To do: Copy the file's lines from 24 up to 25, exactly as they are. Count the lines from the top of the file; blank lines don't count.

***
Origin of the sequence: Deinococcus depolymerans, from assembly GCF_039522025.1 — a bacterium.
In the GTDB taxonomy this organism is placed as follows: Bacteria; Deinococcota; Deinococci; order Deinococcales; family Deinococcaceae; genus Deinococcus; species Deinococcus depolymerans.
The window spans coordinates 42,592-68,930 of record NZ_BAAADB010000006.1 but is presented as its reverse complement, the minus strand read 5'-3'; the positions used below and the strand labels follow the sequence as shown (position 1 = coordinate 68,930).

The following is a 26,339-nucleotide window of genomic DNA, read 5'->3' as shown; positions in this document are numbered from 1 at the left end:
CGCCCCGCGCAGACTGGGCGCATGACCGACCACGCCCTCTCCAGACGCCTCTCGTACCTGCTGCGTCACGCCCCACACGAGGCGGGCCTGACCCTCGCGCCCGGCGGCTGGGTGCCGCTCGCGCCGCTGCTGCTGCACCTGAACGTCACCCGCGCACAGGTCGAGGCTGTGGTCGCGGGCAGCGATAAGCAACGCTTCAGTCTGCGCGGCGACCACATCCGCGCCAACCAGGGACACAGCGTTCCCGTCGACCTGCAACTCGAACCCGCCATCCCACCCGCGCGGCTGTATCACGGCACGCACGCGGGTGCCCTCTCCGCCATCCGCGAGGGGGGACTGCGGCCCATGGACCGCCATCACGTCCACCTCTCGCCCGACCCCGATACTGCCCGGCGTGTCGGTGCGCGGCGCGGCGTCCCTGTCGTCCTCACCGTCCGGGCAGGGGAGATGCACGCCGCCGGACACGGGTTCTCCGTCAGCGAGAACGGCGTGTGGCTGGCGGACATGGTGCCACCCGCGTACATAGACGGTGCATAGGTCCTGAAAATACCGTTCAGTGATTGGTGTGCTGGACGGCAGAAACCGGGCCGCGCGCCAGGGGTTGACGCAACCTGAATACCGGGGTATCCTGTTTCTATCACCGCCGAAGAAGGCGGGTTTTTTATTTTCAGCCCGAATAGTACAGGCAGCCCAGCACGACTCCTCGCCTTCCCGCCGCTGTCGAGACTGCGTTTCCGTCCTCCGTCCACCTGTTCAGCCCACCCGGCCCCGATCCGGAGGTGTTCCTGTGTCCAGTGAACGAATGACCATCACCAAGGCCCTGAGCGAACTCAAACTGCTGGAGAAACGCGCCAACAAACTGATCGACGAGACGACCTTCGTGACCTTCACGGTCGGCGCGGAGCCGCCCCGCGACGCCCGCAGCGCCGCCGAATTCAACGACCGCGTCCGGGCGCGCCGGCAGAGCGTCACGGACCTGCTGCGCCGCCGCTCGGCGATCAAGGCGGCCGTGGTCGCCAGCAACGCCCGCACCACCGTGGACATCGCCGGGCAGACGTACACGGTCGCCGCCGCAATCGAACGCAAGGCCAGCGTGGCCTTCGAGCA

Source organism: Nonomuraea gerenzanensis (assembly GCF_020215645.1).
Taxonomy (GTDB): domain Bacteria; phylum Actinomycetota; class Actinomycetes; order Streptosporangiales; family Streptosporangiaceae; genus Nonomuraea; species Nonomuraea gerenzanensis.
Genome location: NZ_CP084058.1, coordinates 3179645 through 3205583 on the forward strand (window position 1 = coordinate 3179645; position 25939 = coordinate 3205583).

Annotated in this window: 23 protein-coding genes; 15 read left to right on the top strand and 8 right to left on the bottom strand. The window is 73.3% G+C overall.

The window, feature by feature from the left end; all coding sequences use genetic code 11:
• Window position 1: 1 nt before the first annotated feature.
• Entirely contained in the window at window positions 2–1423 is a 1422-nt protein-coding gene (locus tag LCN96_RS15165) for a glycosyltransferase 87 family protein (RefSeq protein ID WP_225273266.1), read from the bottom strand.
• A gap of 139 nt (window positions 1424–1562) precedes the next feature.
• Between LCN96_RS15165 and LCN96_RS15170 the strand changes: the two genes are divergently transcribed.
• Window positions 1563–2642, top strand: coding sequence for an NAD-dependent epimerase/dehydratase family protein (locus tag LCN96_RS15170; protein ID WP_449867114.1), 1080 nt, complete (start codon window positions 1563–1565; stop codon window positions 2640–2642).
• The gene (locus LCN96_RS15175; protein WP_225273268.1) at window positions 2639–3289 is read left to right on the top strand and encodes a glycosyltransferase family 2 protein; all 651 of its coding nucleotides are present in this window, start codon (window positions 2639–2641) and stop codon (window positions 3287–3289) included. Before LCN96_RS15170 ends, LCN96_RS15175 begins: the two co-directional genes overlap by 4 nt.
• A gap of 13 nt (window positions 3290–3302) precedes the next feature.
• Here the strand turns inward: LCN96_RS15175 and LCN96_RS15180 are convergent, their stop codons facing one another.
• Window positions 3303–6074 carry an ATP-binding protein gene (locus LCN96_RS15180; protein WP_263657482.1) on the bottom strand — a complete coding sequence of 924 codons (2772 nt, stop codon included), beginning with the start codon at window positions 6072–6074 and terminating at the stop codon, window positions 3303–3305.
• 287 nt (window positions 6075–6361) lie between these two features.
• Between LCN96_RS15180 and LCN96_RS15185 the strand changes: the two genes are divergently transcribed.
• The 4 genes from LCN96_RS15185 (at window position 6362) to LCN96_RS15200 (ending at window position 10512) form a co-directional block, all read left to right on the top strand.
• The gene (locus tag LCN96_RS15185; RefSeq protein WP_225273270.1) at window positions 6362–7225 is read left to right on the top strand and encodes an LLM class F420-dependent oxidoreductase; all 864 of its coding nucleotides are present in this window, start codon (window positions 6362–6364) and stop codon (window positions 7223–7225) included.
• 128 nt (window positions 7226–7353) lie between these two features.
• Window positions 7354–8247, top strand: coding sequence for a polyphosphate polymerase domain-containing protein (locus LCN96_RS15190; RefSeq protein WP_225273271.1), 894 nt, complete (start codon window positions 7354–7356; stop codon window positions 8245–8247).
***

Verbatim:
• 128 nt (window positions 7226–7353) lie between these two features.
• Window positions 7354–8247, top strand: coding sequence for a polyphosphate polymerase domain-containing protein (locus LCN96_RS15190; RefSeq protein WP_225273271.1), 894 nt, complete (start codon window positions 7354–7356; stop codon window positions 8245–8247).